Blogging Everyday in July|Some Thoughts on Why the South is Better

So I had a drink.  And yes I’m writing this the night before it posts, so don’t think I’m drinking in the morning.  I tried to call a friend back home who I texted to ask a question to last week, and he never responded.  He also didn’t answer the phone.  I’m sure he’s busy, and that’s not a big deal, it’s just part of the California dream.  They miss your calls.  But they’ll also not call  you back.  Or text you back.  Because they forget, or didn’t see it right away, and decide that you’re probably not that important.  Not that you’re not important to them, you’re just not right in front of them.  You could be ten minutes away, or a thousand miles, it makes no difference.
In California, I feel ugly.  Not that I compare myself to the all the beautiful girls, or that beauty has anything to do with it.  It’s like my soul seeps out and they see right through me, and my inner beauty doesn’t seem like enough.  It feels like I can’t do enough.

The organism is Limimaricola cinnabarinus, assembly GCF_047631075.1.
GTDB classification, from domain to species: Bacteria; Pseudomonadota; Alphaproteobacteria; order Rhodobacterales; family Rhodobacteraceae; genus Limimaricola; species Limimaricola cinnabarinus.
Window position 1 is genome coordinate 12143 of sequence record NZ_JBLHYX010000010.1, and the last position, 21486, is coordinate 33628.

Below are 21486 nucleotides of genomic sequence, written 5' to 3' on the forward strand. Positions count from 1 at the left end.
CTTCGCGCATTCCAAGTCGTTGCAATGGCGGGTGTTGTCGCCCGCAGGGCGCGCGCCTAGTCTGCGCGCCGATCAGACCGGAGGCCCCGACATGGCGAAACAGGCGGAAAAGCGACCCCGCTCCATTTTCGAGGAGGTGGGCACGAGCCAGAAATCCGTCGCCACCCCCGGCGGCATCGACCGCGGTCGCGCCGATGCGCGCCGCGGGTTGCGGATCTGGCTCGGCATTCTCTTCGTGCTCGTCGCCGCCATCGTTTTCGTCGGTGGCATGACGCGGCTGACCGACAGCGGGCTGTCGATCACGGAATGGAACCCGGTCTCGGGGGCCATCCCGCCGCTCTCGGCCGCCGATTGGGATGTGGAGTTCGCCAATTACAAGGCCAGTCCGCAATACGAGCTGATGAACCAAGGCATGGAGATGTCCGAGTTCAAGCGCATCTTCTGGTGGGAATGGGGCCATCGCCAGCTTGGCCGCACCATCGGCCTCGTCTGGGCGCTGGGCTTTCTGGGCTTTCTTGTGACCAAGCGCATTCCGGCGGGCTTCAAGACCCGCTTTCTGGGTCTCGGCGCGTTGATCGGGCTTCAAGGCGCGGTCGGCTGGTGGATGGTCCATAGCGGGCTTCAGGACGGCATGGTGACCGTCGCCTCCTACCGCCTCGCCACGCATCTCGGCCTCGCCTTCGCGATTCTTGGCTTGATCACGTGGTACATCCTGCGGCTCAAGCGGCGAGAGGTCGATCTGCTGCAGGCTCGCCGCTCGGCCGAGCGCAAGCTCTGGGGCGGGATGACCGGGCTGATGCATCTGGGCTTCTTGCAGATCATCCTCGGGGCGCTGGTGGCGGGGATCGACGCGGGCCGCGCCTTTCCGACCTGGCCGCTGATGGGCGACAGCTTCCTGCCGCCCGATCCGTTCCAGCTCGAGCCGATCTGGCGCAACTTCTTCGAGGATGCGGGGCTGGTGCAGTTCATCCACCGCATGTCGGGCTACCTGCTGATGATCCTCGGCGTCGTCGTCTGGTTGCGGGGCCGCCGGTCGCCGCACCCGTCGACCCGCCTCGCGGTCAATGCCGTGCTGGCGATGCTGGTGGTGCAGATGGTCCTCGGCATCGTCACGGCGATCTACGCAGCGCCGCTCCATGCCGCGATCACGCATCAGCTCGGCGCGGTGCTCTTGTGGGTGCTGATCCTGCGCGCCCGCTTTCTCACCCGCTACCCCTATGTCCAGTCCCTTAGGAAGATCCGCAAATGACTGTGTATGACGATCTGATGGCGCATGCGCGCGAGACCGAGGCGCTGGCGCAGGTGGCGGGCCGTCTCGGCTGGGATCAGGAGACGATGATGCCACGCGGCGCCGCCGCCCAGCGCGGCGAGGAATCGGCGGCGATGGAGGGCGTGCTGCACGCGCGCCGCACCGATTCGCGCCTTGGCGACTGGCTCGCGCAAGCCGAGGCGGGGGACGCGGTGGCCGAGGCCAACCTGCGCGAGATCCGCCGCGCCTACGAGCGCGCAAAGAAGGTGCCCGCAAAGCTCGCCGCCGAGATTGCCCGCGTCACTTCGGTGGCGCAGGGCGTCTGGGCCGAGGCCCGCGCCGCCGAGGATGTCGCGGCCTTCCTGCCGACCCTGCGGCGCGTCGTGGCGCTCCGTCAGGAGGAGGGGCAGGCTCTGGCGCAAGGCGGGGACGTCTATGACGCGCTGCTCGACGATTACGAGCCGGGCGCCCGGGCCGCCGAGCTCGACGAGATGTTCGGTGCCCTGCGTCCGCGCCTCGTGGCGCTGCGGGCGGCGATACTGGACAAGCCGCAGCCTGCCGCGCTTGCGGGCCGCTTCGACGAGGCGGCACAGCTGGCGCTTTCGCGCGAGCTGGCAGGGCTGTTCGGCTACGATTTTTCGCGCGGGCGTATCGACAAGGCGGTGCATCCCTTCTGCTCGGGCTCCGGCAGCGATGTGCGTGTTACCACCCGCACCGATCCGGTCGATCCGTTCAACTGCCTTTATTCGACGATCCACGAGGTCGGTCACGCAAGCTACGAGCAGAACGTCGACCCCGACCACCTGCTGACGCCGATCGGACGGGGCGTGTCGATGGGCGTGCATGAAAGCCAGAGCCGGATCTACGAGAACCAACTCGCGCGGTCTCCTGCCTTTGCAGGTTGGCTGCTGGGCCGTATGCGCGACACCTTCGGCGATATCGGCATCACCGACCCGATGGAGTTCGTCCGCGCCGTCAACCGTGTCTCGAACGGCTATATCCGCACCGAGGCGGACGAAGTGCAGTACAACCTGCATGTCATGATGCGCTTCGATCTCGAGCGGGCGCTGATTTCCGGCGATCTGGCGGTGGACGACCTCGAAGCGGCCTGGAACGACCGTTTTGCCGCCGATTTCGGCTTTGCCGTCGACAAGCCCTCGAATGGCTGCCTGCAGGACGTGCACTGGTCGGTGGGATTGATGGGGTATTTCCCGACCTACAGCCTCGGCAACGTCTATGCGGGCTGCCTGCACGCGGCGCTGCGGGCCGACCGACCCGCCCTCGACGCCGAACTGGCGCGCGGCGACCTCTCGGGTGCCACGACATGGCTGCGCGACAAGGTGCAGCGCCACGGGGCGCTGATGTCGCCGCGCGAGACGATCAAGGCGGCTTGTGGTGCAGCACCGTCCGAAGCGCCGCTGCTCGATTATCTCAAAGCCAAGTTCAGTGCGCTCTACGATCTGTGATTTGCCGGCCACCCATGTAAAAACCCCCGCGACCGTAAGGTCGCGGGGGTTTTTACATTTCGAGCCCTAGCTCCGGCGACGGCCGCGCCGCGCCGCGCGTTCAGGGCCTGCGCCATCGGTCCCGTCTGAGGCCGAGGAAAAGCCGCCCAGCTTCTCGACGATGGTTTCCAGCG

Yesterday when I got off of work I called a friend because I was too lazy to text said friend.  Today he called me back.  I wasn’t sure why he was calling, and it was simply because he had noticed that I had called him and was just getting to the point where he could call me back.  My friends here care enough to call me back.  As if I’m important or something.
My friends here try to take what I say to heart.  They try to make me feel comfortable.  They act as if  I’m part of the family, and they care when I’m not around.  There is a community that I’ve never experienced before.  It’s like I’m heard.  Like maybe I’m not ugly.  Like maybe I matter.

And this isn’t to belittle my California friends, because they mean the world to me.  But sometimes I make them my world, when I could never be their world.  This is my world now.  Big skies and clouds that light up.  Lightning bugs and actual lightning.  Humidity that could make me cry, and thunderstorms that make it all worth it.  All of the stories that meant the most from my childhood took place here.  I’ve come home, somehow.

Here, they’d notice if I disappeared.

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